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10 Environmentally Friendly Bubble Wrap Alternatives

Need bubble wrap for a moving, postage or storage? There are tonnes of environmentally friendly alternatives!


Whether you’re moving house or putting things in storage, you want to protect your precious things. But there’s no point saving your stuff for a lifetime of use if the packaging you protected it in costs the planet. 

Bubble wrap has been the go-to packaging solution since the 1950s - but those air bubbles we all love to pop are made of plastic. By 2050, there could be more plastic in the oceans than fish so you definitely don’t want to add to the mess. 

Truly recyclable bubble wrap is hard to come by because the plastic it contains is not biodegradable (it can take up to 1000 years to decompose!). Most ends up in landfill, and most councils' recycling program won’t recycle it.

You CAN drop it in the plastic bag recycling point at most supermarkets - visit Recycle Now to find your nearest local recycling facility. 

If you know you’re going to need to pack up your stuff soon, start saving any bubble wrap or other packaging materials that your online shopping arrives in; reusing is always better than recycling. 

If you don’t have a saved up stock of packaging products, Stashbee has the 10 best eco friendly packaging alternatives to bubble wrap that won’t cost the earth. 

1. Use your clothes, towels and other household items

If you’re moving house, using small items of clothing to cushion fragile items and fill the gaps around items (void spaces) is the most sustainable solution. 
  • Towels are perfect for cushioning larger items (try wrapping framed pictures or the TV). Use tea towels to wrap mugs and as a cushion between plates or bowls to absorb shocks. 
  • Small items like socks, tops and underwear are eco friendly void fillers. Yes it’s a bit of a pain when you unpack the kitchen and end up with a load of clothes destined for your bedroom in the wrong place, but it all needs moving anyway and it’s free.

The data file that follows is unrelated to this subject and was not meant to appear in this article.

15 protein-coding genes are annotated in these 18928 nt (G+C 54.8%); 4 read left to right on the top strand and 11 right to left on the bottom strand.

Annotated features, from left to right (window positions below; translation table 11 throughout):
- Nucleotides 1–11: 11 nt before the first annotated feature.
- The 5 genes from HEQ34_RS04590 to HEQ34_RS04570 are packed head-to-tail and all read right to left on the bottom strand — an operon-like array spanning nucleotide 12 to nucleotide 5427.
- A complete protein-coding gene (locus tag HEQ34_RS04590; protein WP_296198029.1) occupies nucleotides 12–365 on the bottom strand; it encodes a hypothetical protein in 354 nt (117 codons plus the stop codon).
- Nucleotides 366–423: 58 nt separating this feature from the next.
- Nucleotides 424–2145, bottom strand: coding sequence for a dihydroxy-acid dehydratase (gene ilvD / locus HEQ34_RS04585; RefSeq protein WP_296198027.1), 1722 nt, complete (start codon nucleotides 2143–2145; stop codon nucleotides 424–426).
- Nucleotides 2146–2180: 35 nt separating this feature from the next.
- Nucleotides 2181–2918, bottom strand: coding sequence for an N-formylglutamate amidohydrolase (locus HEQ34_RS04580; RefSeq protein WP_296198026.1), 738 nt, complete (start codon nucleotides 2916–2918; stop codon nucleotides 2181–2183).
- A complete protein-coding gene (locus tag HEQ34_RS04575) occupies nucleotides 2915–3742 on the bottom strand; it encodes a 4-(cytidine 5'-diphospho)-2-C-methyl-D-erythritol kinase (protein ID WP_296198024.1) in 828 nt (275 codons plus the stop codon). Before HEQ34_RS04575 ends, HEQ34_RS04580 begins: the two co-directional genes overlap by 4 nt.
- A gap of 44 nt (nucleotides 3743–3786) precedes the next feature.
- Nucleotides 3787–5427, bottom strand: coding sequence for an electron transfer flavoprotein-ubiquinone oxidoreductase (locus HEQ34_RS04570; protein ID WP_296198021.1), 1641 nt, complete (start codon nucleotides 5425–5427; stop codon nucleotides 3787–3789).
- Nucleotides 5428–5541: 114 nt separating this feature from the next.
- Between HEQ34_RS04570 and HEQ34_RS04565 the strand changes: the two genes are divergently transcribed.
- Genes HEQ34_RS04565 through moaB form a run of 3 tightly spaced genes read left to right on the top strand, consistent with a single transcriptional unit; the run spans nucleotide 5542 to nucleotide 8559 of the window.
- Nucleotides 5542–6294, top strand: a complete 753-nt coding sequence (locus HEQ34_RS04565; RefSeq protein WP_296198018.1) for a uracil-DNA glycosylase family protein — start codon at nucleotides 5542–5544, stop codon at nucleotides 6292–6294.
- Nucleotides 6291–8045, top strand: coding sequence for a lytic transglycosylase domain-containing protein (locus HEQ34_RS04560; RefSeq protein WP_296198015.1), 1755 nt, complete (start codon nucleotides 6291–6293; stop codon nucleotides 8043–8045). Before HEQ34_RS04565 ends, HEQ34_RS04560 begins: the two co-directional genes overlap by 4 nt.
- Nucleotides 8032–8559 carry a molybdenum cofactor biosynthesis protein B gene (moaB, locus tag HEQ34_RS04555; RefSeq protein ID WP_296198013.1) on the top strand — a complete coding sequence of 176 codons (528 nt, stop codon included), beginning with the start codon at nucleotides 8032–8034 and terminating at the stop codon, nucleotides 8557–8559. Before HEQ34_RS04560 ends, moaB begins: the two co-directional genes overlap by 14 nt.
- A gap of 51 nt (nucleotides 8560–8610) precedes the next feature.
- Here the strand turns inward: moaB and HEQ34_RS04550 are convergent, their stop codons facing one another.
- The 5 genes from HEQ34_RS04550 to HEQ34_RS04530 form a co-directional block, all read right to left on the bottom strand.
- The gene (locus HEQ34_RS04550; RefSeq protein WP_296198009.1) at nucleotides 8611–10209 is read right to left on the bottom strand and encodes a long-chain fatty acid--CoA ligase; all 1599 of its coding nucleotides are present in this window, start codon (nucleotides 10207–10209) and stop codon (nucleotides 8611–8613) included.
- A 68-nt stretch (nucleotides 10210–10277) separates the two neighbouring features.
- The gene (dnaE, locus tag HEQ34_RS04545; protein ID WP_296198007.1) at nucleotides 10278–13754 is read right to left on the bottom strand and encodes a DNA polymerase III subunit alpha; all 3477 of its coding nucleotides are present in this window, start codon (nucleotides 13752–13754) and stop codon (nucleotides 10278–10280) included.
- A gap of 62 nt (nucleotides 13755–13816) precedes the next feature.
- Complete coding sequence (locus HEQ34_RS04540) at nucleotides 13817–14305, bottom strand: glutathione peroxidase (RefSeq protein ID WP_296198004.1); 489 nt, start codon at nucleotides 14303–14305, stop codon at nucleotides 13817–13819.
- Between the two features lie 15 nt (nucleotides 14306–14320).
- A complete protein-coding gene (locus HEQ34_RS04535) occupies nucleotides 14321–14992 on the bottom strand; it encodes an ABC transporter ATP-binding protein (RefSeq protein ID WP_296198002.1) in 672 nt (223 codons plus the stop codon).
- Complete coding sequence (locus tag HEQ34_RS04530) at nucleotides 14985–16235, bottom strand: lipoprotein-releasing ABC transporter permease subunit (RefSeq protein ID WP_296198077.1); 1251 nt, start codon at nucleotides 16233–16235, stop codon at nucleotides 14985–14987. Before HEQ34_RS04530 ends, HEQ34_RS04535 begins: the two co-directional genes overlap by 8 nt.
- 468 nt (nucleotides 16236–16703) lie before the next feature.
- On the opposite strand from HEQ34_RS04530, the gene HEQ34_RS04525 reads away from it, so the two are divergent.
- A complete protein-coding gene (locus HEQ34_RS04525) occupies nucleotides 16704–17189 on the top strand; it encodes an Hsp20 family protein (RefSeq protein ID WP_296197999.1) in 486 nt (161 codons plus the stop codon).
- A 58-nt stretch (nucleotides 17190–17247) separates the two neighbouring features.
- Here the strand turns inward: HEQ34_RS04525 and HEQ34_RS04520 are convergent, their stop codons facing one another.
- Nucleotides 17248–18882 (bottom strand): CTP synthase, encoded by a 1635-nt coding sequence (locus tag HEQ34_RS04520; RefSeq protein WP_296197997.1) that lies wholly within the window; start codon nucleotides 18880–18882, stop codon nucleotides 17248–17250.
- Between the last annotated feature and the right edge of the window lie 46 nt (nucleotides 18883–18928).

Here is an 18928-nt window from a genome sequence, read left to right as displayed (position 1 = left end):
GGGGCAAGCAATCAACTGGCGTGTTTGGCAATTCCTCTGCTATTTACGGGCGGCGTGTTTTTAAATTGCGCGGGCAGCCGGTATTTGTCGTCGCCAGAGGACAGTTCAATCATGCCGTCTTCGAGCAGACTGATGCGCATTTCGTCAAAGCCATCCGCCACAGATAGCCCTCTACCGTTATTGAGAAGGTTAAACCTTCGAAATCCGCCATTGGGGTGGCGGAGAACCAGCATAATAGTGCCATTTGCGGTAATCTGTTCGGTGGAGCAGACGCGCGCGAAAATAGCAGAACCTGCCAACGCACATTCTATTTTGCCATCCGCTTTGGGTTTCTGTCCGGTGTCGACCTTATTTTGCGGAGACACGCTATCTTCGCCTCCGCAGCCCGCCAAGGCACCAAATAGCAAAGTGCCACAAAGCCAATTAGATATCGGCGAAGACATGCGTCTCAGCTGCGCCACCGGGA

• Wrap fragile items in paper first so if anything breaks you don’t end up with shards of glass in your smalls. 
  • House Method and Apartment Therapy have tips on how to use clothes for packing including using pillows for cushioning and bags of rice or beans as eco friendly void fillers. 

2. Repurpose newspapers or magazines: wrap, scrunch, twist or shred. 

The cheapest, easiest and most DIY solution is to use old newspapers. 
  • If you buy a physical paper, start building up a stash ahead of when you need to pack up. Even if you never buy a paper yourself, you can find free newspapers at stations in most towns and cities. 
  • You can wrap items in the paper (here’s a video tutorial), scrunch up pages into balls to fill the space between items as an alternative to packing peanuts or to fill the inside of glasses and mugs. 
  • Twist the paper to make longer, flexible shapes to fit around items and cushion them. 
  • Use shredded paper as void fill and for shock absorbency by stopping things from moving around. The newspaper is fully recyclable once you’ve finished with it!

3. Packing paper AKA kraft paper

If you don’t have a stack of newspapers or magazines on hand, you can buy packing paper relatively cheaply. 

Kraft paper is a great wrap alternative to protect furniture from dings. You can wrap anything in it, it’s plastic free, recyclable and biodegradable.